Yet, Chiang’s ROC Government could not kick the can down the road any more when the issue of the presidential term limits became increasingly pressing with Chiang’s second six-year term scheduled to end on 20 May 1960. As a distant sequel to the TCC’s Interpretation No 31 of 1954, which led to the open-ended extension of the First Legislative and Control Yuan of 1948, Chiang turned to his constitutional oracles again for the way out of the constitutional predicament over the super quorum. Deputies of the National Assembly having already begun to register for the landmark 1960 session, the TCC issued Interpretation No 85 on 12 February. Thereby the TCC interpreted the full membership of the National Assembly as including only the deputies who were able to convene in Taipei, miraculously reducing the full membership of the National Assembly from 3,045 to around 1,000. Thanks to the TCC’s timely intervention, the hurdle for constitutional amendment was cleared without lowering the constitutionally-prescribed two-thirds super quorum.
No longer crippled by the quorum question, the National Assembly proceeded to lift the presidential term limits through the amendment of the constitutional add-on, the Temporary Provisions, and elect Chiang to his third six-year term. In the meantime, the legal uncertainties surrounding the ostensible sunset clause of the 1948 Temporary Provisions were finally dispelled in the same amendment. Waving its magic wand of constitutional interpretation, the TCC midwifed the constitutional change of 1960 that perpetuated Chiang’s time-bound emergency regime into a normal constitutional dictatorship.
Living a Reformed Life
The last parallel between the TCC and the ROC Constitution speaks to constitutional redemption and rebirth. There is no need to repeat the all-too-familiar story that the TCC overturned the infamous Interpretation No 31 in Interpretation No 261, which helped unblock the process of democratization and political reform by putting an end to the very long tricameral First Parliament of 1948 in 1991. Through its exercise of judicial bootstrapping in 1990, the TCC not only gave itself a new lease of life but also helped with the eventual abolition of the add-on emergency constitution, breathing new life to the ROC Constitution.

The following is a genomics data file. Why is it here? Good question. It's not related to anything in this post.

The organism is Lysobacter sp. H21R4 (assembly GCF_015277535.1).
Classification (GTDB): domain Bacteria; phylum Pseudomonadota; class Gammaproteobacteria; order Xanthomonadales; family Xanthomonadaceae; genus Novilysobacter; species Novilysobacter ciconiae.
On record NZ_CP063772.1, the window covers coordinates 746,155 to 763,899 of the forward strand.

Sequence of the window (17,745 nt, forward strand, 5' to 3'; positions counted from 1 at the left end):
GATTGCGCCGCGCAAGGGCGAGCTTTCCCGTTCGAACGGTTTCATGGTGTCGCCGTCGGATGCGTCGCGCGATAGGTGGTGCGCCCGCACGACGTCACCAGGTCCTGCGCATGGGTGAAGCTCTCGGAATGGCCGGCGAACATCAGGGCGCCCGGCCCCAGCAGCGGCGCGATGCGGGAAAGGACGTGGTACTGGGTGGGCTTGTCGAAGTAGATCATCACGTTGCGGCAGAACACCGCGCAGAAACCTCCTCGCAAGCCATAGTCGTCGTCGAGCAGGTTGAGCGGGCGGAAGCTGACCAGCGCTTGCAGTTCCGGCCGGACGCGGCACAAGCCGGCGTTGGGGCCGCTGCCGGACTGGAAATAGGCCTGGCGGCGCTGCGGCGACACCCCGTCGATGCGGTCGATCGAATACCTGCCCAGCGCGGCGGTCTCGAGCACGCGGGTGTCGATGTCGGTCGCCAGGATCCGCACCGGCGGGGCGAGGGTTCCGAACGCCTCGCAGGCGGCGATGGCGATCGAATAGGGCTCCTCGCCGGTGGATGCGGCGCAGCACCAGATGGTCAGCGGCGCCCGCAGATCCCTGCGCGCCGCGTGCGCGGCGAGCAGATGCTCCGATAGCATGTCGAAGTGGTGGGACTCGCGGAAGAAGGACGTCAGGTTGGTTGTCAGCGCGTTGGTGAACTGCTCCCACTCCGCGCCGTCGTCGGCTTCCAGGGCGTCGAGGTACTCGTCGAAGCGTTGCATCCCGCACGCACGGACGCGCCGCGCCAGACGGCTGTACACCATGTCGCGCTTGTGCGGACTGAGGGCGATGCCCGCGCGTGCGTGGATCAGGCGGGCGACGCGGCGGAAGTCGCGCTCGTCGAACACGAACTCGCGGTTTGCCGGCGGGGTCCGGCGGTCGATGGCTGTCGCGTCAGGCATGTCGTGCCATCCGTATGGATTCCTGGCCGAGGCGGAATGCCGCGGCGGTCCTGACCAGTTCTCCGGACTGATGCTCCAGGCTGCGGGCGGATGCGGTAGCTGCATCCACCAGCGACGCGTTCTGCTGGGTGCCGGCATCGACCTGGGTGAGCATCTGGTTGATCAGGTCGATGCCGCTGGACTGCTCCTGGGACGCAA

Unburdened by the Temporary Provisions, the ROC Constitution, an imposed constitutional order of Chinese origin, gradually redeemed itself in its new identity through a series of constitutional reform, eventually resurging as the supreme law of the land of Taiwan. Paralleling the ROC Constitution’s transformation, the TCC did not live just one good life in the past seventy years. Leaving its inglorious past behind, the reborn TCC now stands tall as constitutional democracy’s guardian.
Our story of four parallels is a snapshot of how a degenerate constitutional order was eventually saved in a reformed life. With the TCC’s convoluted institutional history revealed, the underlying law and politics in its magnum corpus can be better illuminated and duly appreciated. This is the way we pay tribute to the TCC when it celebrates its seventy years of history.
Suggested citation: Ming-Sung Kuo and Hui-Wen Chen, I-CONnect Symposium: The 70th Anniversary of the Taiwan Constitutional Court–Finding the Living Constitution in its Guardian’s Many Lives: Four Parallels, Int’l J. Const. L. Blog, Dec. 12, 2018, at: http://www.iconnectblog.com/2018/11/i-connect-symposium-the-70th-anniversary-of-the-taiwan-constitutional-court-finding-the-living-constitution-in-its-guardians-many-lives-four-parallels
 See Jiunn-rong Yeh, The Constitution of Taiwan: A Contextual Analysis 31-32 (2016).
 See id. at 34-36.
 See Tom Ginsburg, Judicial Review in New Democracies: Constitutional Courts in Asian Cases 145-48 (2009).
 See Ming-Sung Kuo, Moving towards a Nominal Constitutional Court? Critical Reflections on the Shift from Judicial Activism to Constitutional Irrelevance in Taiwan’s Constitutional Politics, 25 Wash. Int’l L.J. 597, 604 (2016).
 See Yeh, supra note 1, at 36-48.
 See id. at 167-74.